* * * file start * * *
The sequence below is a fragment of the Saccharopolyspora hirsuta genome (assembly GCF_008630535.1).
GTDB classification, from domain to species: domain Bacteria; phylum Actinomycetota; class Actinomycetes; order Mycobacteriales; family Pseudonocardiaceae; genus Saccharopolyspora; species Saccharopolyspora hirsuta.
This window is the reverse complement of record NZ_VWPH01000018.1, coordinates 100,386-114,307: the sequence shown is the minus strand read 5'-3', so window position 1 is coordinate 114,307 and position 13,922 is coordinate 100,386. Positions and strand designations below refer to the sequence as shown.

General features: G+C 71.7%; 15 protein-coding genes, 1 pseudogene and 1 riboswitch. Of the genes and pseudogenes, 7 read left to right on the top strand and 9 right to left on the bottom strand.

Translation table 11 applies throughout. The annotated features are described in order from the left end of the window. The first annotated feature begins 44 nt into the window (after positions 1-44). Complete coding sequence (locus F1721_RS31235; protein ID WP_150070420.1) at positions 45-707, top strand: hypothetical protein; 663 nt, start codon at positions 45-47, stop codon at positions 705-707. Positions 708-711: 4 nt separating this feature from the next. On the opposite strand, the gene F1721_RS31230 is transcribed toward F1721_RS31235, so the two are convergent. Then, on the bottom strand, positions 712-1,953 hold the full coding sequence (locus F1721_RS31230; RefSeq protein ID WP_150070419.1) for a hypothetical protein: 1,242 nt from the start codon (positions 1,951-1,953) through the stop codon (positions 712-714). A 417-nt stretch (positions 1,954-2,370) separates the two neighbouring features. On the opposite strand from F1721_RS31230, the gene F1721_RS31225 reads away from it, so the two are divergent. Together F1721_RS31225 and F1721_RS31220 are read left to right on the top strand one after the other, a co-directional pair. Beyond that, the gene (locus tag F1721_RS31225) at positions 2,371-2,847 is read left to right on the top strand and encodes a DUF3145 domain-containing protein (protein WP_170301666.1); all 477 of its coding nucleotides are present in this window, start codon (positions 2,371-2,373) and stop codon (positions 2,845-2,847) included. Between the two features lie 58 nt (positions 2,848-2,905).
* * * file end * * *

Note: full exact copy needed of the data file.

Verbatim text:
The sequence below is a fragment of the Saccharopolyspora hirsuta genome (assembly GCF_008630535.1).
GTDB classification, from domain to species: domain Bacteria; phylum Actinomycetota; class Actinomycetes; order Mycobacteriales; family Pseudonocardiaceae; genus Saccharopolyspora; species Saccharopolyspora hirsuta.
This window is the reverse complement of record NZ_VWPH01000018.1, coordinates 100,386-114,307: the sequence shown is the minus strand read 5'-3', so window position 1 is coordinate 114,307 and position 13,922 is coordinate 100,386. Positions and strand designations below refer to the sequence as shown.

General features: G+C 71.7%; 15 protein-coding genes, 1 pseudogene and 1 riboswitch. Of the genes and pseudogenes, 7 read left to right on the top strand and 9 right to left on the bottom strand.

Translation table 11 applies throughout. The annotated features are described in order from the left end of the window. The first annotated feature begins 44 nt into the window (after positions 1-44). Complete coding sequence (locus F1721_RS31235; protein ID WP_150070420.1) at positions 45-707, top strand: hypothetical protein; 663 nt, start codon at positions 45-47, stop codon at positions 705-707. Positions 708-711: 4 nt separating this feature from the next. On the opposite strand, the gene F1721_RS31230 is transcribed toward F1721_RS31235, so the two are convergent. Then, on the bottom strand, positions 712-1,953 hold the full coding sequence (locus F1721_RS31230; RefSeq protein ID WP_150070419.1) for a hypothetical protein: 1,242 nt from the start codon (positions 1,951-1,953) through the stop codon (positions 712-714). A 417-nt stretch (positions 1,954-2,370) separates the two neighbouring features. On the opposite strand from F1721_RS31230, the gene F1721_RS31225 reads away from it, so the two are divergent. Together F1721_RS31225 and F1721_RS31220 are read left to right on the top strand one after the other, a co-directional pair. Beyond that, the gene (locus tag F1721_RS31225) at positions 2,371-2,847 is read left to right on the top strand and encodes a DUF3145 domain-containing protein (protein WP_170301666.1); all 477 of its coding nucleotides are present in this window, start codon (positions 2,371-2,373) and stop codon (positions 2,845-2,847) included. Between the two features lie 58 nt (positions 2,848-2,905).